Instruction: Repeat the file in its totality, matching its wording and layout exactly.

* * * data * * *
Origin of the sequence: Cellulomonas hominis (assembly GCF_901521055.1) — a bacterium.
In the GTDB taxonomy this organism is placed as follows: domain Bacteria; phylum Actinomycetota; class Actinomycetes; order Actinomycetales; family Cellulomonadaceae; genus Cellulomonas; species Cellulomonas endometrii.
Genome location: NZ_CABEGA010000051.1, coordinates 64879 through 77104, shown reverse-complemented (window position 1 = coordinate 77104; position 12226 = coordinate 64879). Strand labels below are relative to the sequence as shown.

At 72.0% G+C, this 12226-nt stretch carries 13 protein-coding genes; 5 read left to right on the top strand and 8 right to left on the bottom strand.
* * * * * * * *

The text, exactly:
Origin of the sequence: Cellulomonas hominis (assembly GCF_901521055.1) — a bacterium.
In the GTDB taxonomy this organism is placed as follows: domain Bacteria; phylum Actinomycetota; class Actinomycetes; order Actinomycetales; family Cellulomonadaceae; genus Cellulomonas; species Cellulomonas endometrii.
Genome location: NZ_CABEGA010000051.1, coordinates 64879 through 77104, shown reverse-complemented (window position 1 = coordinate 77104; position 12226 = coordinate 64879). Strand labels below are relative to the sequence as shown.

At 72.0% G+C, this 12226-nt stretch carries 13 protein-coding genes; 5 read left to right on the top strand and 8 right to left on the bottom strand.